Final presentation

You will prepare a 20-min presentation on your project summarizing your project for your fellow students. The presentations will take place in the last two course weeks. Exact dates and times to be announced. You should fairly distribute the speech parts among all team members, i.e., there should not be a presentation where one team member does most or all of the talking.


Your overall course grade will be determined by the following components:

1. 30 pt: Weekly quizzes
2. 70 pt: Project:

  • 8 pt: Project proposal
  • 25 pt: Quality of R Markdown notebook with respect to correctness, comprehensibility and reproducibility
  • 10 pt: Complexity and level of difficulty of the project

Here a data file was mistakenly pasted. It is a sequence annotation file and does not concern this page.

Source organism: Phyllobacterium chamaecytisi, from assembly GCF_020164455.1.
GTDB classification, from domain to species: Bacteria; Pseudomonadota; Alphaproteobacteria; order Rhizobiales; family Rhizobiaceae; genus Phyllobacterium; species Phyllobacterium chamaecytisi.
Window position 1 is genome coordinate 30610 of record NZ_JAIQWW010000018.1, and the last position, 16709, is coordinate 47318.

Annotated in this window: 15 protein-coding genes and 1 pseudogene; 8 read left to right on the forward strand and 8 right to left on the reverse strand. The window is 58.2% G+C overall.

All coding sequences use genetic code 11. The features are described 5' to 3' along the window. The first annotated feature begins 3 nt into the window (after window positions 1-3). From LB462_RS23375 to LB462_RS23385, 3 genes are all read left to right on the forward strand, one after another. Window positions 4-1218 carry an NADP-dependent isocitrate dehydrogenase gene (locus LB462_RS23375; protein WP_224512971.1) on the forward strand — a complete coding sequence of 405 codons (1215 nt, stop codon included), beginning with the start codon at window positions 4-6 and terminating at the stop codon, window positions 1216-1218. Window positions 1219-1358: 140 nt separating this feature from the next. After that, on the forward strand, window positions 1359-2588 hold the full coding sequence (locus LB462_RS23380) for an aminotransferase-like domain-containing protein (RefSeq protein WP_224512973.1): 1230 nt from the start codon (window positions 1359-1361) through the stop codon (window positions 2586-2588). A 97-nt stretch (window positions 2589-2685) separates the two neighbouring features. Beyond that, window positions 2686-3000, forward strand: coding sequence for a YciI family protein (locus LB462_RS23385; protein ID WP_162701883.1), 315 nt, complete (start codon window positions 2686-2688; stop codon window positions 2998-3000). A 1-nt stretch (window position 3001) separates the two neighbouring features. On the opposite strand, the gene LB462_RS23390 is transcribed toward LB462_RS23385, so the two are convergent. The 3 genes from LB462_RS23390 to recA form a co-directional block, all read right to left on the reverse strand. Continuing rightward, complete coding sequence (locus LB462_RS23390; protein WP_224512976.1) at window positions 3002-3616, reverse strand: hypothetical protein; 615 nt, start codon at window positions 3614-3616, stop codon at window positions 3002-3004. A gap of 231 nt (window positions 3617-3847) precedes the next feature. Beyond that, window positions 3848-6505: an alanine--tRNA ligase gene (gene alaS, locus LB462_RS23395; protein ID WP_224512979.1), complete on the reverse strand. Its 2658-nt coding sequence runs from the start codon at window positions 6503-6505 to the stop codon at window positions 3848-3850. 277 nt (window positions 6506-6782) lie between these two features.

• 5 pt: Completeness and overall functionality of the repository and website
  • 8 pt: Screencast
  • 14 pt: Final presentation

→ Max. points total: 100

Mapping of points to grades

Grade 5.0 4.0 3.7 3.3 3.0 2.7 2.3 2.0 1.7 1.3 1.0
Points 0-50 51-55 56-60 61-65 66-70 71-75 76-80 81-85 86-90 91-95 96-100

Project Submission Instructions

Each team must use a single shared GitHub repository1. If your work cannot be accessed because these directions are not followed correctly, this part will be considered as not submitted. You will need to specify your project GitHub URL in the project proposal form. Store the following in your GitHub repository:

  • R Markdown Notebook: your project process notebook
  • Data: include all the data that you used in your project. If the data is too large for GitHub store it on an external cloud storage provider, such as Dropbox, Google Drive or OneDrive.
  • README: the file must give an overview of what you are handing in: your project notebook, data, and URLs to your project websites and screencast videos.

  1. If you are unfamiliar with Git, you may have a look at the ebook Happy Git with R.↩︎